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Monday, January 20, 2014

Gender Essentialism, Genre, and Me

I'm late to the party.  The first major SF/F controversy party.  And while this post won't be about Kemp's argument specifically, it does come out of the discussions about his post -- most particularly the criticisms.[1]

Part of the problem I have with traditional gender roles is the way they assume what manhood (or womanhood) is based on behaviors which are definitively not gendered.  There's nothing explicitly masculine about aggression or nobility.  There's nothing explicitly feminine about child rearing, except insofar as it is currently required for women to be the carriers of unborn children.  Gender essentalism, however, assumes there are definitely gendered behaviors, such that chivalry is read as "male/masculine" and cowardice is read as "female/feminine."  If this association sounds negative, that's because the construction of male/female or masculine/feminine is frequently a negative.  These associations are also oriented around agency, where masculine behaviors are active and feminine behaviors are passive.  There are all manner of gendered constructions, and each is based on arbitrary, culturally-determined factors.

The impact of gender essentialism in this particular context is often unintended, but, by the nature of a culture's ability to transmit its behavioral modes, it is also pervasive.  We are all coded by our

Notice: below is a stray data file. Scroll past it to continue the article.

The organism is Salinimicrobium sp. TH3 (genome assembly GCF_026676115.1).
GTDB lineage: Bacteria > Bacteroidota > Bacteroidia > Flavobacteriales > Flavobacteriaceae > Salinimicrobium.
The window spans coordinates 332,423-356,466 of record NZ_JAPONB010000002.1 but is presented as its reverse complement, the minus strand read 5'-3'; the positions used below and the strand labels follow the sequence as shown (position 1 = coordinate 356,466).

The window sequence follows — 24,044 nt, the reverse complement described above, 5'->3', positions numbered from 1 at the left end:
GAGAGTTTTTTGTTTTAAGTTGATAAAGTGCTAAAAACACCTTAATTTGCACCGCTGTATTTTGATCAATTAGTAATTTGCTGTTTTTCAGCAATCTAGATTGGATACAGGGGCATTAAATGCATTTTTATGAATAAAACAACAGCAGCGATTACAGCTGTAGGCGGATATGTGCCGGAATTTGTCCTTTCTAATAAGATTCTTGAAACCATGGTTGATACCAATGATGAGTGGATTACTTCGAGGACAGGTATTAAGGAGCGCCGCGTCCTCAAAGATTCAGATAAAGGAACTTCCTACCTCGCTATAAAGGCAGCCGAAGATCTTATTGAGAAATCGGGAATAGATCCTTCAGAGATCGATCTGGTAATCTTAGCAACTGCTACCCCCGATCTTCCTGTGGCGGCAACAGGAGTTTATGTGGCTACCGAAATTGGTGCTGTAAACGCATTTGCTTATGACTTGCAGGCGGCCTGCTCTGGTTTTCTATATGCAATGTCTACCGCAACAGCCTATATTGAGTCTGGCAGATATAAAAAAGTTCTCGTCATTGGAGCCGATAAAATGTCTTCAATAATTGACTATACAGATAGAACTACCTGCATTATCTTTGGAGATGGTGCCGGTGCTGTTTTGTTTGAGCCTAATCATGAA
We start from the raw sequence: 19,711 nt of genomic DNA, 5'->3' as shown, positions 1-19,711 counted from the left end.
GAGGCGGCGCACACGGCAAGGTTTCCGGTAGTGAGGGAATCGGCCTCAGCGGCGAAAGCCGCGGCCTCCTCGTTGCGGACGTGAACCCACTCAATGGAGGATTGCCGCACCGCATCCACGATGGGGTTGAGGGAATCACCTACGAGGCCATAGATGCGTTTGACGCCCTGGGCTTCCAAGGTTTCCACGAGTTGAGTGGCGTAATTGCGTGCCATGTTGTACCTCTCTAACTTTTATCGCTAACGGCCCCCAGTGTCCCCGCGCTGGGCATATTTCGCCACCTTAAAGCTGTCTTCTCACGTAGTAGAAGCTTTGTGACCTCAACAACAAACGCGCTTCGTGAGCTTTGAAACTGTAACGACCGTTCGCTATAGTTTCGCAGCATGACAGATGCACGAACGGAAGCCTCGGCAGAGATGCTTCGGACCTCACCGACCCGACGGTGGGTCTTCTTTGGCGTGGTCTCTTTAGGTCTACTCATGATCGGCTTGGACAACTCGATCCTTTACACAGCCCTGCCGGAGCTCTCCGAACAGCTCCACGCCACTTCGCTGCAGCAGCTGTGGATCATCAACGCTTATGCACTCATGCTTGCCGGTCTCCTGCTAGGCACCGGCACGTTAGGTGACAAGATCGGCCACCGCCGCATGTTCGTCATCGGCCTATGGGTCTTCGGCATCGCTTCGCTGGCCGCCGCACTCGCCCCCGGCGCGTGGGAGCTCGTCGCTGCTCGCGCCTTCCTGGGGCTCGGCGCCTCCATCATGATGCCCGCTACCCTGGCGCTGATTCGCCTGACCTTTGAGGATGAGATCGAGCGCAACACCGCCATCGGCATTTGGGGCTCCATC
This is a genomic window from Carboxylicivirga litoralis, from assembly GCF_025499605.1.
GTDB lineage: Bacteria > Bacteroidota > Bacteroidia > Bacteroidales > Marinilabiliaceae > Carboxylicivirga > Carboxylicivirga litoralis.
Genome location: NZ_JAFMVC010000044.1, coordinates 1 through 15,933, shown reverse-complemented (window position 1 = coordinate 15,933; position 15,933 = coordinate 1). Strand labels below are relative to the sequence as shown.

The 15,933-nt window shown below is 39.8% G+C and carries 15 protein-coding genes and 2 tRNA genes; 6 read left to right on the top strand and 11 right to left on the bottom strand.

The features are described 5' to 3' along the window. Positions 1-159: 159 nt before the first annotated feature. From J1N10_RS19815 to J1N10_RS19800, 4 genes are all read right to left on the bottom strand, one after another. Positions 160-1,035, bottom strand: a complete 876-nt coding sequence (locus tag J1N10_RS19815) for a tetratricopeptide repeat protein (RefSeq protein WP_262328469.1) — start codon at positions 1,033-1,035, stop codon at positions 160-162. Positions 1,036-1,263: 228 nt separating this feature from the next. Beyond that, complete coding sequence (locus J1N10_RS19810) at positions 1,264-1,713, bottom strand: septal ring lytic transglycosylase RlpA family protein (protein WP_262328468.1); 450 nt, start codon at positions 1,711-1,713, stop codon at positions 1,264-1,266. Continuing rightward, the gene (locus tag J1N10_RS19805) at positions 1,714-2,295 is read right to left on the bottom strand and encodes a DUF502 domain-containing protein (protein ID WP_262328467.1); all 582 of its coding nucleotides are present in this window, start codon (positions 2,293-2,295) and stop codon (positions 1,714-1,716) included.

gender without ever having a say in the matter.  My culture tells me I should behave in certain ways because that is what men do; it tells me there is a true form of manhood; and it tells me that I am deviant, even in an innocuous sense, if I do not conform to these standards.  It's that absence of agency which should make all of us pause.  In effect, I am, as Louis Althusser might argue, interpellated by/into my culture's gender paradigms as it codes my identify for me and I, as all children do, react by internalizing these values.[2]  As I grew older, it became clear how pervasive and abusive these standards and values were.  When I was told as a young man that I was not masculine (i.e., male enough) because I did not engage in feats of strength, it was implied that I must acquire that masculine behavior to properly assert my manhood.  If I wasn't into sports, I was naturally feminine.  If I shared my emotions, I was more woman than man.  In other words, my youth was a process of cultural assault, by which my behaviors had to be coded along gender lines, interpreted, and then rejected if they did not conform to the norm.  This is not exactly a unique experience, either, though my examples above are certainly reductive.

Women are told all manner of similar things, too, so I imagine I'm not wrong in asserting that the psychological impact of gender essentialism is rarely positive for any gender.  It reinforces gender roles as fixed, when in fact they are anything but, and it shames those who do not conform by implicitly stripping them of their gender and assigning a new one.  Thus, women who are aggressive are "manly."  A great genre example is Grace Jones' performance of Zula in Conan the Destroyer (1984).